Accounting Firm PWC Reports It Pays Asians, Other Ethnic Minorities 13% Less Than White Employees

Accounting Firm PWC Reports It Pays Asians, Other Ethnic Minorities 13% Less Than White Employees
Ryan General
September 19, 2017
A high-profile accounting firm based in Britain recently published a report indicating that its Black, Asian, and Minority Ethnic (BAME) employees receive approximately 13% less in salary than their White peers.
via Wikimedia Commons / Bjørn Erik Pedersen (CC-BY-3.0)
PwC, recognized as one of the world’s top four accounting firms, revealed in self-published data on Monday that the BAME pay gap is currently 12.8% while the bonus gap is 35.4%, the Independent reports.
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The company noted that the apparent discrepancy in salary is due to the fact that most BAME employees held junior or administrative roles and not senior positions. It pointed out that for equivalent roles, BAME and non-BAME workers are paid equally.
According to CNBC, the company explained that while not required by U.K. law, the data on BAME pay was produced to determine and discuss a “divergence in pay between BAME staff and other workers”.
via Flickr / WOCinTech Chat (CC BY 2.0)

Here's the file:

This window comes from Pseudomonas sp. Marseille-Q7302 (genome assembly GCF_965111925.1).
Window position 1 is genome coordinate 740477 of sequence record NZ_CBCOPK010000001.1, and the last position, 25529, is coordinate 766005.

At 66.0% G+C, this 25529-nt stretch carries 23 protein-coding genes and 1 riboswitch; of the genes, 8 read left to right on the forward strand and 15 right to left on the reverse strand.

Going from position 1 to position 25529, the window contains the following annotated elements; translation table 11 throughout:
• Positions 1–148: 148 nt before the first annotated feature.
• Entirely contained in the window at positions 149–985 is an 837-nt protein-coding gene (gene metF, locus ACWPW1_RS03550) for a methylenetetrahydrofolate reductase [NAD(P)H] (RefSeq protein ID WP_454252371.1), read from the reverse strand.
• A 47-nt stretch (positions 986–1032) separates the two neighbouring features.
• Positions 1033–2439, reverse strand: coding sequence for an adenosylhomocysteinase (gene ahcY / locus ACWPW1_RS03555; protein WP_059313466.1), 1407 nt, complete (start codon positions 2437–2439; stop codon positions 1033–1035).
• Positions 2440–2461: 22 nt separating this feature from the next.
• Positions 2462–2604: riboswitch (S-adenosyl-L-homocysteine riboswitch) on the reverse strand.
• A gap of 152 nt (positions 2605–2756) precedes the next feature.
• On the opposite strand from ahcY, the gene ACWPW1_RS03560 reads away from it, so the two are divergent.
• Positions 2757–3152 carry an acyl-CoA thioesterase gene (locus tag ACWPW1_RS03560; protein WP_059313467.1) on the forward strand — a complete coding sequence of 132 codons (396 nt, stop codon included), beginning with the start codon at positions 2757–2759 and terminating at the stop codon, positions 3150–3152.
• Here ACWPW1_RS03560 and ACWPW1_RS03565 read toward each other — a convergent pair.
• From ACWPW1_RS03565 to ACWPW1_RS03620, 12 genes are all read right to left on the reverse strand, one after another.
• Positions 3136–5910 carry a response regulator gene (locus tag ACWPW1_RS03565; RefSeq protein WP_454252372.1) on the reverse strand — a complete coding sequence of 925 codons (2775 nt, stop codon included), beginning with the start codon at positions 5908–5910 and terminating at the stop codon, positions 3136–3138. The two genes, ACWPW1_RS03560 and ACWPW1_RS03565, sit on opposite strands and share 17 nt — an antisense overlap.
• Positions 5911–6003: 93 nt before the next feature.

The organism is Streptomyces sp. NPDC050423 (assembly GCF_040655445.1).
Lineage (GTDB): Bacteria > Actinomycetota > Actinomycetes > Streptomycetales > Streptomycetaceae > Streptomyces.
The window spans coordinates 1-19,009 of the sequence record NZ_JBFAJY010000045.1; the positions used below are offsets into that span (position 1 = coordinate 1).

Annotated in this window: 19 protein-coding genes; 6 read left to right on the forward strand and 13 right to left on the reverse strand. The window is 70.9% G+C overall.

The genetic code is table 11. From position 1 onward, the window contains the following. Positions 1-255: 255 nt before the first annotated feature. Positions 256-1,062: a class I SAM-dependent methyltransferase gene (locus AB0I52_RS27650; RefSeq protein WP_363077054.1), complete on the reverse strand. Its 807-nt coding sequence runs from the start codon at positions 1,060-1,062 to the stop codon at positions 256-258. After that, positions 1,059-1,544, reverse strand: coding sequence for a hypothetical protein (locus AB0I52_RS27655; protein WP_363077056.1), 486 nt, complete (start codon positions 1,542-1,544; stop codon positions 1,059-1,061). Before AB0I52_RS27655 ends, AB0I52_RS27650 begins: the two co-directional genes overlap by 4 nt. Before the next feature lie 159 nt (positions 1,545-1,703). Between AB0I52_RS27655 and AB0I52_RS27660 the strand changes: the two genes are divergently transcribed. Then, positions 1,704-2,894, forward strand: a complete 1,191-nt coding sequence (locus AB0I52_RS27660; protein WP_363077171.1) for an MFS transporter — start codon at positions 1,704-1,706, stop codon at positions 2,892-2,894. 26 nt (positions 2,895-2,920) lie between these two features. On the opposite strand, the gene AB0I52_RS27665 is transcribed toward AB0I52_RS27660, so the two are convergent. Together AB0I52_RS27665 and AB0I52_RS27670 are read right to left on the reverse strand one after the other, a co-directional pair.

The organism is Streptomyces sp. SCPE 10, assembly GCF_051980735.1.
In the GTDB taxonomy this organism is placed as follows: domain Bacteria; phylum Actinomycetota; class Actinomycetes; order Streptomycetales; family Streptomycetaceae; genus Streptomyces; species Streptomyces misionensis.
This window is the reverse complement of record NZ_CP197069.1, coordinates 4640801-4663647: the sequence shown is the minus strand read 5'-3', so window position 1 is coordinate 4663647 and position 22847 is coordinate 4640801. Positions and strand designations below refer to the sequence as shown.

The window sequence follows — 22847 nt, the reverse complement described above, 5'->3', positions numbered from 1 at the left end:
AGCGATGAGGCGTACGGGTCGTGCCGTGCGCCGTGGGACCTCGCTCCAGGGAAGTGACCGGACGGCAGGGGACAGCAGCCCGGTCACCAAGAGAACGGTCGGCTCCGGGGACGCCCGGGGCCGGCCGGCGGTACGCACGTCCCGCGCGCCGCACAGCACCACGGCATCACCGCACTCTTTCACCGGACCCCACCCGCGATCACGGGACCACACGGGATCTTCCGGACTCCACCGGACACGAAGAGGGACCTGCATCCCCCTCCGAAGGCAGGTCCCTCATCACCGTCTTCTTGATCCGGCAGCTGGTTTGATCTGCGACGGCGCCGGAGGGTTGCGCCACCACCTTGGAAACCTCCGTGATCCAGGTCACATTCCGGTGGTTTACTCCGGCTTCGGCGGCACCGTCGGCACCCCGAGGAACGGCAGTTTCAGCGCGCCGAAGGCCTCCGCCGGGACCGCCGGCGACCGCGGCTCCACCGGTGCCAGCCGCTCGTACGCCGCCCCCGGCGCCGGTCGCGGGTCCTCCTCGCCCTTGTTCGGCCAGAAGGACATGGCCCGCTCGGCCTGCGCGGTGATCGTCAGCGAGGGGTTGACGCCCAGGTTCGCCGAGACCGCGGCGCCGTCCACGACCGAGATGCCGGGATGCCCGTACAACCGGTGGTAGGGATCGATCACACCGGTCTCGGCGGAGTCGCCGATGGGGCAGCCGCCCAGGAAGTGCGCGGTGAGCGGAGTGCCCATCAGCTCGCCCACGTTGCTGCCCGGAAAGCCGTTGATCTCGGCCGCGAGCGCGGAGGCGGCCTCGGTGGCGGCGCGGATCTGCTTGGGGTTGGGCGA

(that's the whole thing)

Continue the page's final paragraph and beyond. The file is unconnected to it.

“The more transparent we are with our diversity and social mobility data, the more we hold ourselves accountable to achieving real change,” PwC chairman Kevin Ellis was quoted as saying. “We’re hoping that BAME pay reporting can do the same for tackling ethnicity challenges. Our priority is to do all we can to retain our junior BAME talent and improve rates of progression to senior management levels.”
Along the BAME pay gap data, the firm released its gender pay gap figures, which showed that from 15.2% in 2016, the gender pay gap is now reduced to 13.7% for 2017. Additionally, PwC revealed its record U.K. revenues of £3.6 billion ($4.8 billion) for the last financial year, which saw a 5% increase from the previous 12 months.
Last year, a government-commissioned research study revealed that over half of the companies included in the U.K.’s Financial Times Stock Exchange 100 Index had all-white boards. The findings ignited widespread criticism regarding the lack of ethnic diversity in British boardrooms.
Feature image via Wikimedia Commons/Bjørn Erik Pedersen (CC BY 3.0)
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